Experiment While Training1 of 9
Have you ever been told not to try anything new on race day? This bit of wisdom goes double for nutrition and hydration needs. You don't want to bonk, stop for an unscheduled "nature break" or run into any other unplanned GI-related issues. Training sessions are great opportunities to nail down your triathlon caloric needs, as well as experiment with when to take in calories and what type work best.
Pre-Ride Fuel Up2 of 9
Photo courtesy of Creative Commons
This message bears repeating: Have a calorically dense breakfast before you head out for a training session or race. You'll be less likely to bonk. It will also get you used to having food in your stomach while swimming, biking and running—an important practice for race day.
Known Quantities3 of 9
If you know your caloric requirements and know the calorie count of your sports nutrition you plan to use, you can match your nutritional needs with what to bring with you on a training session.
Pro Tip: Some sports nutrition products have a suggested frequency of use printed right on their packaging. This is not a marketing ploy to get you to buy more product; it's useful information to help you optimize your refueling strategy.
Stash Your Snacks4 of 9
Photo courtesy of Topeak
There are so many storage options on your bike: bottles with liquid calories can be kept between the arms, behind the saddle, on the downtube or the seat tube. Store food options within reach on the top tube, in the elastic of your shorts or simply drop your snacks in a jersey pocket. Open food packaging before you stash your nutrition to save time and make sure to be careful when eating on the bike.
Pro Tip: Take care to secure empty nutrition wrappers. Littering is not just poor etiquette, it's against the rules. Even if you drop a wrapper by accident, it could result in time penalties or even get you disqualified from the race.
Liquid Lunch5 of 9
Photo courtesy of X-Lab
Consuming calories in liquid form may be the most efficient way to keep your calorie count up, but sports hydration does not offer that sated, satisfying feeling that solid food provides. For shorter duration events, you might be able to get away with fewer calories, such as a carbohydrate and electrolyte solution. For longer duration activities, experiment with bringing your favorite snacks on the bike to keep your energy stores topped off.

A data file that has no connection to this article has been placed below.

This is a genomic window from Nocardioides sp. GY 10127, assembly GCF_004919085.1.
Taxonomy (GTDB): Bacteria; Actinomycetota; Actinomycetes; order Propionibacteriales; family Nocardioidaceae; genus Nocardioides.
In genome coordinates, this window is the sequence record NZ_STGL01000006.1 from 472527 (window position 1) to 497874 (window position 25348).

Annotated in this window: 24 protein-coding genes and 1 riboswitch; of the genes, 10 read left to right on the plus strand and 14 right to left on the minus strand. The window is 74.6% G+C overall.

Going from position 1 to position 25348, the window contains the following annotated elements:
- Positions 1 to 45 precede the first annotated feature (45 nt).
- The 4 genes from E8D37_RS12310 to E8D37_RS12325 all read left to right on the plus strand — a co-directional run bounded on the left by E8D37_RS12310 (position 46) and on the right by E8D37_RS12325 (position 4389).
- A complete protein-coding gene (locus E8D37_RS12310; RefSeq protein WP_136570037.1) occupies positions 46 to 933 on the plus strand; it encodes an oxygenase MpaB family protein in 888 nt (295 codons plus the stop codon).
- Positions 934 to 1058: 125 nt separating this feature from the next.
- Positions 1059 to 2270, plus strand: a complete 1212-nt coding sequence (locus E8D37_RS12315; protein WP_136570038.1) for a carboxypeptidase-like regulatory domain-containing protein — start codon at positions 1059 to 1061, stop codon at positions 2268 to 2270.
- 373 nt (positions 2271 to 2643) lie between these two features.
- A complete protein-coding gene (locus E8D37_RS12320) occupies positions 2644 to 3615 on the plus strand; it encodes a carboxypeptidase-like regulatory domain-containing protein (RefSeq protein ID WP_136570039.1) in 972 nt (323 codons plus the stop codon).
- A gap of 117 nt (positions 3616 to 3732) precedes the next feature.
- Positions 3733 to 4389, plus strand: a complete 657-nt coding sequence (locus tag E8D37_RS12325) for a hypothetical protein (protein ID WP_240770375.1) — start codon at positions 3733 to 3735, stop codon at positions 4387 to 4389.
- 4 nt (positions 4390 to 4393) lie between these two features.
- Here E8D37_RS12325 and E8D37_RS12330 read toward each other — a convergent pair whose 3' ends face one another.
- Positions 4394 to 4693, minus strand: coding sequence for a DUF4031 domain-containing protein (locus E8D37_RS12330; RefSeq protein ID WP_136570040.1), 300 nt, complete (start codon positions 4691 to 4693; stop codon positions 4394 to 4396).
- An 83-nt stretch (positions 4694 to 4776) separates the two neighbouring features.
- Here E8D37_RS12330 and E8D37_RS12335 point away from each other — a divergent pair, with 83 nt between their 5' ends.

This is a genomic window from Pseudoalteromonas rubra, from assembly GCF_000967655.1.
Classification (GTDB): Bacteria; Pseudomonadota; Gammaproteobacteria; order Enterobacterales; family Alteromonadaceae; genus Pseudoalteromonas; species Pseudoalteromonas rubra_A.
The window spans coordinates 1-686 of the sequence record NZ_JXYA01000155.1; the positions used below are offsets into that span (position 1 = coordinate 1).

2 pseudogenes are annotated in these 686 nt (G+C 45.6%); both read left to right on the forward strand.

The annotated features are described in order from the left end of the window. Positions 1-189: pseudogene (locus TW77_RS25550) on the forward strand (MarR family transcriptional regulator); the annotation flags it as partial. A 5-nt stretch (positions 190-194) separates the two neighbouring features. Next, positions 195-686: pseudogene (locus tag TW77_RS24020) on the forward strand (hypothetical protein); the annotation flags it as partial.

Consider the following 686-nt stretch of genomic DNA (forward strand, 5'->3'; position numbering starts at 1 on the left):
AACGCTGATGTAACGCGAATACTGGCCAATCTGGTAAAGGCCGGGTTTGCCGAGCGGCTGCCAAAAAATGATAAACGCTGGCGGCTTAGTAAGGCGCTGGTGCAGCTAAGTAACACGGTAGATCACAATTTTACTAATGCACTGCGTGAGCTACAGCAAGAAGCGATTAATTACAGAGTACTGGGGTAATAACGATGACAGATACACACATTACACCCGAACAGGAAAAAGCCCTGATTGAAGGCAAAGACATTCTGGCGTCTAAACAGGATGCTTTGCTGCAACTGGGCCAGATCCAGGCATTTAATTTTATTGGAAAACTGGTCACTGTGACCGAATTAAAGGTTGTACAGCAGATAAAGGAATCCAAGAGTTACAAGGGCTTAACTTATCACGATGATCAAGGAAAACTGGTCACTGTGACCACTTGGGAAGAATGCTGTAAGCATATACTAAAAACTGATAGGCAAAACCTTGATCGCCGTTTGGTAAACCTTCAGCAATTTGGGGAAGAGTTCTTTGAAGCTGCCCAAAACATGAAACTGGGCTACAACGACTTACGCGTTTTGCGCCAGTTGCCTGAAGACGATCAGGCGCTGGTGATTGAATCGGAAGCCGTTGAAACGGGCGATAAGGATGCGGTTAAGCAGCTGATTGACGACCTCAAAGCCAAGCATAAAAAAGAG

Pro Tip: The most important consideration when selecting an on-the-bike hydration option is accessibility. Anything, like bottle placement, that might detracts aerodynamics is less than the penalty you'll suffer if you become dehydrated from not reaching for a bottle.
Eat and Run6 of 9
Photo/Jimmy Harris, Flickr
Consuming calories on the run is slightly more challenging compared to eating on the bike. Run nutrition storage is limited to jersey pockets, a fuel belt and aid stations. Practice taking in calories while running so you're comfortable chewing and swallowing during the exercise.
Pro Tip: If you drop your nutrition or hydration while racing, don't stop unexpectedly to try to retrieve it. You could cause others to trip. Since you'll need to retrieve a dropped item—not doing so could be considered littering if outside of the feed zone—first move to the side of the road and then go back for any dropped items.
The Natural Racing Environment7 of 9
Photo/Chris McCormack, Flickr
Don't forget to consider the effects of weather on your racing and training. Hotter temps and drier air means you may need extra hydration. Likewise, if the weather is cool and overcast, don't skip fueling up even if you're not hungry or thirsty. You'll still need to stay hydrated when cycling and running and have ample calorie stores to finish your race or training session.
Post-Ride Nutrition8 of 9
Another reason to keep your fuel stores up while racing is that calories will help you recover from a race or training session more quickly. You'll want to rehydrate as soon as you complete your session, as decreased blood volume due to dehydration may decrease performance and slow recovery.